Minority leader’s abrupt about-face on corporations in politics
WASHINGTON — Sen. Mitch McConnell has long been a preeminent defender of a role in politics for corporate America, welcoming its participation and, most importantly, its money. So it astounded many this week when he cried foul over Major League Baseball and companies like Coca-Cola and Delta Air Lines jumping into the fray against Georgia’s new voting restrictions.
“If I were running a major corporation, I’d stay out of politics,” McConnell, R-Ky., the minority leader, said while warning of “consequences” for the private sector if it sided with Democrats and “far-left mobs” opposing new limits to ballot access.
Democrats quickly roasted McConnell, noting that he has personally flourished by virtue of undisclosed, unlimited corporate donations to Republican political efforts.
“He has no problem with all of them weighing in support of the Trump tax cuts,” said Sen. Chris Van Hollen, D-Md., who has long battled McConnell over disclosure of donations. “He has no problem with them weighing in with laws to discourage unions. When they weigh in on behalf of voters, that crosses a line.”
On Wednesday, McConnell conceded a failure to communicate.
“I didn’t say that very artfully yesterday,” he said at an event in Paducah, Kentucky, where he insisted that corporate critics were misinformed and acting on distorted portrayals of the Georgia law provided by no less a figure than President Joe Biden. “They are certainly entitled to be involved in politics,” he said. “So my complaint about the CEOs: Read the damn bill.”
His misstep aside, it should be no surprise that McConnell, who has built his political image on fighting campaign finance restrictions, is embracing a role as the No. 1 foe of a campaign spending overhaul and voting rights expansion bill being pushed by Biden and congressional Democrats.
In meetings with colleagues, speeches and media appearances, he has been blistering the wide-ranging plan he views as an existential threat to his party’s future, one he claims is based on a “big lie” that Republicans in Georgia and other states are employing racist tactics reminiscent of the Jim Crow era to limit voting.
The phrase — the same one Democrats have used to describe former President Donald Trump’s false claims of a stolen election — suggests that McConnell is planning a full-scale effort to define the voting rights bill as corrupt and a blatant power grab.
“Our challenge, of course, is they are going to make this about race somehow, they are going to make this about turnout somehow,” McConnell said in an interview. “It is about neither. It is about a partisan effort to rewrite the rules in a way they think benefits them.”
The Democratic legislation in Congress is aimed at countering statutes like Georgia’s and proposals in other Republican-led states to tighten voter eligibility and ballot access after Trump’s loss. Many Republicans attribute his defeat to pandemic-imposed changes last year, including easier voting by mail and extended early voting, and to a failure to enforce strict voter verification. They are racing to clamp down to prevent a repeat.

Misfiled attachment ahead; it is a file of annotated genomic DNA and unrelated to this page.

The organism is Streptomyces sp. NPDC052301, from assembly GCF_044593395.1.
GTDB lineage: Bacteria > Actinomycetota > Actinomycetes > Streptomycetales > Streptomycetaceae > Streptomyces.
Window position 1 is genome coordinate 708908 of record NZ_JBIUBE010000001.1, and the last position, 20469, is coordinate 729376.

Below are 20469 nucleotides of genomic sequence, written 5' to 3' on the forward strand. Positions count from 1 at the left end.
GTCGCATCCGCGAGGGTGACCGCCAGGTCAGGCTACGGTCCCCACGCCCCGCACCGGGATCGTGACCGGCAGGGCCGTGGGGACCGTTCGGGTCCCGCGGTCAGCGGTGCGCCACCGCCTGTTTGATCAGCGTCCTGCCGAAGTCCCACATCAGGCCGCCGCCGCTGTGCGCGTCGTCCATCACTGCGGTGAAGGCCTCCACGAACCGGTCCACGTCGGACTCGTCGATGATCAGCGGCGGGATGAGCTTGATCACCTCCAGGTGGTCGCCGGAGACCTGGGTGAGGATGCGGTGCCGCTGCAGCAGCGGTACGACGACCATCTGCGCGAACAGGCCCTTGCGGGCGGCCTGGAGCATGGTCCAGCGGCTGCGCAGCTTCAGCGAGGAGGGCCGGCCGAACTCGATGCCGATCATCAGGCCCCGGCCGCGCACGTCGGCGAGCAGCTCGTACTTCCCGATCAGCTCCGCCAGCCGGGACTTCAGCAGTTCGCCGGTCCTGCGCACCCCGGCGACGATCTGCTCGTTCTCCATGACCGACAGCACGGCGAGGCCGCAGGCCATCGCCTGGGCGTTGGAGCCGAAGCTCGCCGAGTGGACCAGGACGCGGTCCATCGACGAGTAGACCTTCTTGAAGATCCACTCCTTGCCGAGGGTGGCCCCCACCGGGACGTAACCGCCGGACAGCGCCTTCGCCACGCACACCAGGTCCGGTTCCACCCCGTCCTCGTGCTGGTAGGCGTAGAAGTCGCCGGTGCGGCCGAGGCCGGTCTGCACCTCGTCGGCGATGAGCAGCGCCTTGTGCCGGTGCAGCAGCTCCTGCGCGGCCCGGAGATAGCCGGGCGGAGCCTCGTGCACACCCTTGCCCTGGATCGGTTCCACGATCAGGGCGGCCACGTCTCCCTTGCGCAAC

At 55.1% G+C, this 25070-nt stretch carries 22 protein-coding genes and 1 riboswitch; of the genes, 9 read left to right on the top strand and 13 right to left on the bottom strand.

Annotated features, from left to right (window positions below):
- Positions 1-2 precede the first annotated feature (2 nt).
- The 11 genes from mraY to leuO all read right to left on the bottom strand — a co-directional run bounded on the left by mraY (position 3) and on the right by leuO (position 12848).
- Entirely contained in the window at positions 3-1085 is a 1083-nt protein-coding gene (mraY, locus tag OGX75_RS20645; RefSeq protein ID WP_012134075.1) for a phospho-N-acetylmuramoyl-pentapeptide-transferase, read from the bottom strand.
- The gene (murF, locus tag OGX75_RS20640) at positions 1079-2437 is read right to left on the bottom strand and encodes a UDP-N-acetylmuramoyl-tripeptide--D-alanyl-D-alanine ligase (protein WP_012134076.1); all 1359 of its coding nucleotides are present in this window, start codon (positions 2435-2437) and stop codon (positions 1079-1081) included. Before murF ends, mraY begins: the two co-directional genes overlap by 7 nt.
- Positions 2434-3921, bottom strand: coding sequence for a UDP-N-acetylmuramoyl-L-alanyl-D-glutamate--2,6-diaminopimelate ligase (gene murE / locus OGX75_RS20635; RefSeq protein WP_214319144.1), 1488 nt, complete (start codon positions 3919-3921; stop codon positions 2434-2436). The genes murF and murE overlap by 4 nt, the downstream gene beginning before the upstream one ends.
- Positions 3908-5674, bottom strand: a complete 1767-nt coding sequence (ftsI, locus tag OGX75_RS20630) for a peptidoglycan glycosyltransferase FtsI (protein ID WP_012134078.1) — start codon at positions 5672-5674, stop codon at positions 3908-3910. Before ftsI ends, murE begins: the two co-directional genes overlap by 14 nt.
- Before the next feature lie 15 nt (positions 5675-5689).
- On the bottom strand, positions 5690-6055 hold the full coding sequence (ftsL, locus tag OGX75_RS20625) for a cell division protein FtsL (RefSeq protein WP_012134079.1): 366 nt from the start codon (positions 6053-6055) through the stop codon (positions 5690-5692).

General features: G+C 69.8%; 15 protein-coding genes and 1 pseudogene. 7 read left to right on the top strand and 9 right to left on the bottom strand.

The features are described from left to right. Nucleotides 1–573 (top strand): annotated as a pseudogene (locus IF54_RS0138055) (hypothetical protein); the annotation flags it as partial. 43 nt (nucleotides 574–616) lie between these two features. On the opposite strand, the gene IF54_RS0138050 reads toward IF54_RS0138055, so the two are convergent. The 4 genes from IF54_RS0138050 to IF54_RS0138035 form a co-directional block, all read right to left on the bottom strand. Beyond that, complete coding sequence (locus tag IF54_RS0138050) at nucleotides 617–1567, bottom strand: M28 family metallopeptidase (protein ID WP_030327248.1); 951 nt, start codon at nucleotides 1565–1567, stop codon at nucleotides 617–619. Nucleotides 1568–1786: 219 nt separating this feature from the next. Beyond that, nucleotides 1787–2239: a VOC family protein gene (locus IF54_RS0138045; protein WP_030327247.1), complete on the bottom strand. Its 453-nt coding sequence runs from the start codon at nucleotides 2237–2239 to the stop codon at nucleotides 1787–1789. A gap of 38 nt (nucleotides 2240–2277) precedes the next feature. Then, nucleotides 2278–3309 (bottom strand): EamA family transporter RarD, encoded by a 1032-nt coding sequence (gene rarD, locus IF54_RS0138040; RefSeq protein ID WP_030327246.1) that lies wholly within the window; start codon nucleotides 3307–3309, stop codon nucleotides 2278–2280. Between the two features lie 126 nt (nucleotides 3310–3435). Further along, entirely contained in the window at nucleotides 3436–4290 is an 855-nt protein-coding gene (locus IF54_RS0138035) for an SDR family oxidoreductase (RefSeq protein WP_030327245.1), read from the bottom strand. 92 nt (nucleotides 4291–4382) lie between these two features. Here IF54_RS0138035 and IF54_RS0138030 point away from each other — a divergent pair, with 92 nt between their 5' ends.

McConnell called the scope of the voting rights bill moving through Congress — which would alter how local elections are conducted, limit undisclosed money, stiffen campaign law enforcement and assert Washington jurisdiction over statewide redistricting, among other fundamental changes — “jaw-droppingly audacious.”
“To give them credit,” he said of Democrats, “they didn’t leave out a single thing they thought would advantage them and disadvantage us.”
McConnell’s obsession with campaign law dates to before he was in Congress, when he taught a course on political science at the University of Louisville in the 1970s. In the years since, he has carved out a position as the party’s leading and sometimes lonely voice against tighter campaign laws.
Many fellow Republicans shared his views but were not willing to be as public as McConnell on a matter some considered politically problematic. His work on campaign rules helped him rise to Senate leader.
“It is something I feel strongly about,” he said. “I’ve had an interest in this for most of my life before I even came to the Senate.”
He celebrated the fact that his opponents in past campaign finance fights had called him Darth Vader — the dark force opposed to a more accountable system. He took Sen. John McCain, R-Ariz., all the way to the Supreme Court in 2003 in a losing fight to overturn the law that bore McCain’s name. But McConnell felt vindicated when the makeup of the court changed and much of the law was overturned in the 2010 Citizens United decision.